Wednesday, December 28, 2011

Melia Dubia : At 5 months and many more to go...

Finally, monsoons are over(fortunately it was not as heavy as last year) and the weather is fantastic. On the low end at 17C and at maximum of 29C, it is almost too good to be true for this part of the country. As promised, here is an update on Melia Dubia and the progress thus far.

If you recall, we planted Melia Dubia saplings during first week of August, right at the onset of pre-monsoon showers. In case you missed the blog, you can check it out at

http://techie2aggie.blogspot.com/2011/08/melia-dubia-planting-pictures.html

So far the plants have demonstrated robust growth. At almost 5 months, some of our 'star' trees stand tall at 12 feet, though the average height would be about 5-6 feet. We have witnessed patchy growth in a few areas so it is evident that the growth is dependent on soil quality, moisture (excessive moisture is detrimental) and soil loosening. There were a couple of lines that we added later on but the pits were dug by hand (and not deep enough by a JCB). The plants in these pits have not grown as well as the others - in other words, loosening of soil to about 2 ft is essential for a good growth.

We have not applied any chemical additives so far and plan to minimize their use as much as possible (may be 3-4 times a year). It is said that the compactness of timber is reduced on using fertilizers.

To give you a reference, our worker is about 5 ft 7 inches tall.




Although the overall growth is encouraging and finally one part of the farm is lush and green, we had a little firefighting to do during monsoons ( that's an agri-oxymoron!). Our Melia Dubia plots are close to a couple of large village water tanks. During monsoons, the ground water in these plots rose leading to excessive underground moisture. We had about 40-50 plants that succumbed to root rot.

Root rot is a condition when the roots decay due to excessive moisture. Wilting of leaves is a symptom and fruity smell from the roots confirms the condition. We contained the problem by applying Bavistin (fungicide) 2gm/L on the plants.

Drooping branches and wilting leaves are typical symptoms of root rot. A red ribbon was tied to ascertain if the condition is infectious. Although it is said that root rot can spread to other healthy plants by water and soil, we did not notice it on our farm.

Plant afflicted with severe root rot.

In the first couple of months, we witnessed yellowing of leaves in large numbers. One of our consultants suggested applying Ferrous Sulphate mixed with Neemcake (for iron deficiency). The blunder we made was applying the mixture right at the base of the stem. For all the new agri-preneurs out there, it is almost never a good idea to apply any kind of manure or additive at the based of the plant. You should always maintain a little distance from the stem. General rule of thumb is to apply the mixture at the circumference of the canopy.
Though there were a few casualties that could not be recovered, we were able to salvage most of them. Now, a number of these plants have a black ring around the stem (Neemcake is hot and should not be used in excessive amounts).

A decimated stem due to improper application of neemcake.


This should be the last post for 2011 unless I suddenly feel the urge to post an update on watermelons on new years' eve. Watermelon seeds have shown good sprouting in 7 days.

Thanks to all the readers for following our activities and developments. Wishing everyone a happy and prosperous year ahead!

Sunday, December 25, 2011

Watermelon: Short term crop # 2

We have accomplished sowing our second short term crop for this year. Rains receded by second week December, which allowed us to sow by third week.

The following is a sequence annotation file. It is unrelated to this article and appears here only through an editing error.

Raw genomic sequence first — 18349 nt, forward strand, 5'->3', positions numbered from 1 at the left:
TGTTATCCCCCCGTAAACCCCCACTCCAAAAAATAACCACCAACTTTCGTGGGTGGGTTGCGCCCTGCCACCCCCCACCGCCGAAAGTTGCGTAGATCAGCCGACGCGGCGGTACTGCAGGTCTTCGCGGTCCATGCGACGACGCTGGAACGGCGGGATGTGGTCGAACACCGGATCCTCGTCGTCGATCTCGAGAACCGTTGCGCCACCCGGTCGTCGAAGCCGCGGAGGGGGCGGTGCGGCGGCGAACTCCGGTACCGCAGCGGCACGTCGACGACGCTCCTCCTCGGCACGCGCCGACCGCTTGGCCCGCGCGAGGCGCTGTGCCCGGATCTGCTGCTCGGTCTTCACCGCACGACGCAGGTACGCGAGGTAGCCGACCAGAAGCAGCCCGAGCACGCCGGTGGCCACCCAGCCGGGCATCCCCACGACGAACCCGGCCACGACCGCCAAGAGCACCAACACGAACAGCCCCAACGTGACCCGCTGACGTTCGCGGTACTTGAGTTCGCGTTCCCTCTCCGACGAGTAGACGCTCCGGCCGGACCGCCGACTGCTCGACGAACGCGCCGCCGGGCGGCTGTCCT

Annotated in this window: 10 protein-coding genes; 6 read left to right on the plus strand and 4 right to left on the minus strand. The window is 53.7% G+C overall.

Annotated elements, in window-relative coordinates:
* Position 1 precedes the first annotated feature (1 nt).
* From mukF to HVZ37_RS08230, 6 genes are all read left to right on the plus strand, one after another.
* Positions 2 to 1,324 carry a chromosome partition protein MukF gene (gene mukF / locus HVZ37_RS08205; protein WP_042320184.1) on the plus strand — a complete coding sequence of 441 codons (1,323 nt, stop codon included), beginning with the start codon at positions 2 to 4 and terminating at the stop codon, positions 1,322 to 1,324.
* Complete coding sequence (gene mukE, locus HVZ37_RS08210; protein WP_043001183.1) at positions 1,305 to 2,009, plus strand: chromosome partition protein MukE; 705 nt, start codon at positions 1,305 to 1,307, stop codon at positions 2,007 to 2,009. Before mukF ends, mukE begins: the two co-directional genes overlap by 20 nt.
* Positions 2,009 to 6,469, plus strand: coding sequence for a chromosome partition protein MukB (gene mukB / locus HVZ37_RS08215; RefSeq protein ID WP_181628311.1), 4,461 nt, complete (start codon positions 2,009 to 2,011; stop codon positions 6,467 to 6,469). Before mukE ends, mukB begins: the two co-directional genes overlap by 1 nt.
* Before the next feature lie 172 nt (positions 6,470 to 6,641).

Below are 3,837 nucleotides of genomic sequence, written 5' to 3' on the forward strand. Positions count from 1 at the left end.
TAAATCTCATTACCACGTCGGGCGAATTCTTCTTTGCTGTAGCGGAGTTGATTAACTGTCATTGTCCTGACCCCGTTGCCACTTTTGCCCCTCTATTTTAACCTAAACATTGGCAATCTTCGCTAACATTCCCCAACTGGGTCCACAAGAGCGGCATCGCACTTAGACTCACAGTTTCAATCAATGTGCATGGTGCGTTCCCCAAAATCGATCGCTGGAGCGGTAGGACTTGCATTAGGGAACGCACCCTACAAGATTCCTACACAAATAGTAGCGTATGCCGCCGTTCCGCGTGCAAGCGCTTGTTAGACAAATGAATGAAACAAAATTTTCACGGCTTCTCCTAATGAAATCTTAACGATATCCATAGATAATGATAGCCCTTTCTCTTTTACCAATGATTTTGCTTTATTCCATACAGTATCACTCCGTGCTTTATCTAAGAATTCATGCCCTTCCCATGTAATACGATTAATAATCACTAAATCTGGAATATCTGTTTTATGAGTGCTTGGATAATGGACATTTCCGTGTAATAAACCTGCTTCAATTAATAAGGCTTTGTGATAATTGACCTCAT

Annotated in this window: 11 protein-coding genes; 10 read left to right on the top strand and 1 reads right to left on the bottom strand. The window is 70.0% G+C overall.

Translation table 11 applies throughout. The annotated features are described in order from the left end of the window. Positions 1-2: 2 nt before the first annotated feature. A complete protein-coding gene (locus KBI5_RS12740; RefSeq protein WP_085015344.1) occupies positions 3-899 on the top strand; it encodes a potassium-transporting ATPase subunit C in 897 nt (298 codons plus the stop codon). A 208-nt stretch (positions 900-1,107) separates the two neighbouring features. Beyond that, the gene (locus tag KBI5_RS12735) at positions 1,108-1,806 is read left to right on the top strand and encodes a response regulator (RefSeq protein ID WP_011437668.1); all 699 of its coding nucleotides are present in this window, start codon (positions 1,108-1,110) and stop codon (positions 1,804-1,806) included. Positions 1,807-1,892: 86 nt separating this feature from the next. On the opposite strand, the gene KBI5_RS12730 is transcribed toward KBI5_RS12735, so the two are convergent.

Watermelon can be sowed anytime between November and January but care should be taken that there is no water stagnation at the time of planting.

This time we were a little more ambitious and sowed 2 acres. Spacing is 2 ft by 5 ft and only 1 seed was placed in a pit (compared to traditional method of sowing 2-3 seeds per pit)


Basal dose included 1 bag of DAP and Potash each (50 Kg) per acre in addition to 1 mug of FYM and coir pith compost each per pit.


16 packets(50g each) Seminis seeds (hybrid) were used for 2 acres.


A total of 4 male and 6 female labourers were needed to sow 2 acres in one day.


Come late February, we should have an update for all of you on some nice juicy, red watermelons!

Wednesday, December 21, 2011

Season's Greetings!

Hope this holiday season brings joy to everyone!

Our maiden year has been full of adventures, successes and learnings. We have enjoyed each step along the way which made 2011 a very fulfilling year. Looking forward to the coming year since we have much more to accomplish.


Wishing abundant success, prosperity and happiness to our readers!
Season Greetings & Happy New Year!

Thursday, December 15, 2011

Drop by drip!

A couple of you had requested to post a blog on drip installation, so here are my initial thoughts and learnings. At the outset, designing and installing drip may seem to be a daunting task but once you have gone through the process, the science and technique can be mastered. Firstly, let me break down the essential components of a drip system -

1) Head Unit: This connects the water source (borewell) to water carrier system (PVC pipes). Depending on the quality of water, it may contain a hydro-cylonic filter and a disc filter to remove sand particles and impurities.

This is our head unit. Blue tank contains heavier impurities which need to be cleaned periodically. Finer impurities are filtered by disc filter (black)












Three control valves that control the water in each direction. This is IMPERATIVE (for big farms) and will save you a lot of walking.













2) Water carrier system: There is mainline that connects the head unit to the end of the plot. Typically, perpendicular to mainline are sub-main lines. The pipe size of sub-mains are smaller than main line. At the junction of main and sub-main lines is a valve to control the flow of water for a particular section of the plot.